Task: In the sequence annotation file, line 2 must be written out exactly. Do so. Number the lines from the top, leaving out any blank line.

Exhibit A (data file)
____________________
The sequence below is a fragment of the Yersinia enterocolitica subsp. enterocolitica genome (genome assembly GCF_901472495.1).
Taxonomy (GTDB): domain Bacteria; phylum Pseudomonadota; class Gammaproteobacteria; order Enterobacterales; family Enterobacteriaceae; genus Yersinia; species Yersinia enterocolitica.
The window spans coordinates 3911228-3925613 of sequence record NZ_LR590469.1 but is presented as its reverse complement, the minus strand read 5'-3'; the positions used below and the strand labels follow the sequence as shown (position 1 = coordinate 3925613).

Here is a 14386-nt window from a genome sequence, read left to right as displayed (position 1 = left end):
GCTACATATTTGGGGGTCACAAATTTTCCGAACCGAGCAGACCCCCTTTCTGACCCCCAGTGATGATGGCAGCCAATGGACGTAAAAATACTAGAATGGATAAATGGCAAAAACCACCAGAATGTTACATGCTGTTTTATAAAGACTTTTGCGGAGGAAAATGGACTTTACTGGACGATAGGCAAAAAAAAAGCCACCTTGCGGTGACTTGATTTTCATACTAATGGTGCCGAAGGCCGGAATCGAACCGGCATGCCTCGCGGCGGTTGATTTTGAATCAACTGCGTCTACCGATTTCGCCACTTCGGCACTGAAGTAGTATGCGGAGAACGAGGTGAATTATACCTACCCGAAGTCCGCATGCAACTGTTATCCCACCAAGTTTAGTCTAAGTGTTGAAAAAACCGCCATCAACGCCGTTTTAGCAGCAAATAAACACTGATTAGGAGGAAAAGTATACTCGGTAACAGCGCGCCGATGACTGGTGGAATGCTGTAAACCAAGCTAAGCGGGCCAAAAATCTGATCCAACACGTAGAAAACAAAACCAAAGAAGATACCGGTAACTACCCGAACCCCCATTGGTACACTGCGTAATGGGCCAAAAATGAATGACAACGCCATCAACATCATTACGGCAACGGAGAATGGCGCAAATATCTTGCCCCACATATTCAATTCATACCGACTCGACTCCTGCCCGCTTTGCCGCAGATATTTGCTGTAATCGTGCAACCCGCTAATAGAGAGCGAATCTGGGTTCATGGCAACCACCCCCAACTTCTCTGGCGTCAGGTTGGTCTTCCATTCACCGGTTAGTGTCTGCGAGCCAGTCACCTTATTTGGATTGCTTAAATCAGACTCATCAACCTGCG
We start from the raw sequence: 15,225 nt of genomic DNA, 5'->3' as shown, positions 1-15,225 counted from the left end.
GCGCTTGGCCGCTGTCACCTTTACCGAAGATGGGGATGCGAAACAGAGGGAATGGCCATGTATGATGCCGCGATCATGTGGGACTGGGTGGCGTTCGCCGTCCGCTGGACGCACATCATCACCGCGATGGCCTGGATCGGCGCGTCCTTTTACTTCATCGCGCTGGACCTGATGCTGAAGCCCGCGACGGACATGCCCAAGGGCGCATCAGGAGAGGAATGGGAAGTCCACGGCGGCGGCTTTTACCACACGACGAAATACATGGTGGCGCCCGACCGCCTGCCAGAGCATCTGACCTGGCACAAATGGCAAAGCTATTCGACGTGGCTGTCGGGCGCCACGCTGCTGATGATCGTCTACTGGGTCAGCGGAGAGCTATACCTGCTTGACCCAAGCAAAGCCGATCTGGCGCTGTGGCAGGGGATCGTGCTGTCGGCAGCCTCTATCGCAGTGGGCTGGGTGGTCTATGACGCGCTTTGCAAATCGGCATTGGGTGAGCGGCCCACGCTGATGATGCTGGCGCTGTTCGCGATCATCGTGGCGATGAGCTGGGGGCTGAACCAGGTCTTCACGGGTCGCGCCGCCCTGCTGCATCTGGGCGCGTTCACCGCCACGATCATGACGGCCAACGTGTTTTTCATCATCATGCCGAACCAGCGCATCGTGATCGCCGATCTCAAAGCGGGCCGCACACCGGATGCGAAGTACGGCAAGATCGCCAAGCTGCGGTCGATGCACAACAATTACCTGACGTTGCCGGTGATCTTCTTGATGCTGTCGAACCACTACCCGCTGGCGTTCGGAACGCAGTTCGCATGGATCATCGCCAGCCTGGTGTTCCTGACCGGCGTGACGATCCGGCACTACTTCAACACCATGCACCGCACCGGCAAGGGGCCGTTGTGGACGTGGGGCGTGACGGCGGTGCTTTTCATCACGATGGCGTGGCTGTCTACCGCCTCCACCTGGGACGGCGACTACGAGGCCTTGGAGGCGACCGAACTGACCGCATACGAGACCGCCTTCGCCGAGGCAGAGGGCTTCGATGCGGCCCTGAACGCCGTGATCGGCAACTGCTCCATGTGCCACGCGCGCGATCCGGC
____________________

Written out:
Taxonomy (GTDB): domain Bacteria; phylum Pseudomonadota; class Gammaproteobacteria; order Enterobacterales; family Enterobacteriaceae; genus Yersinia; species Yersinia enterocolitica.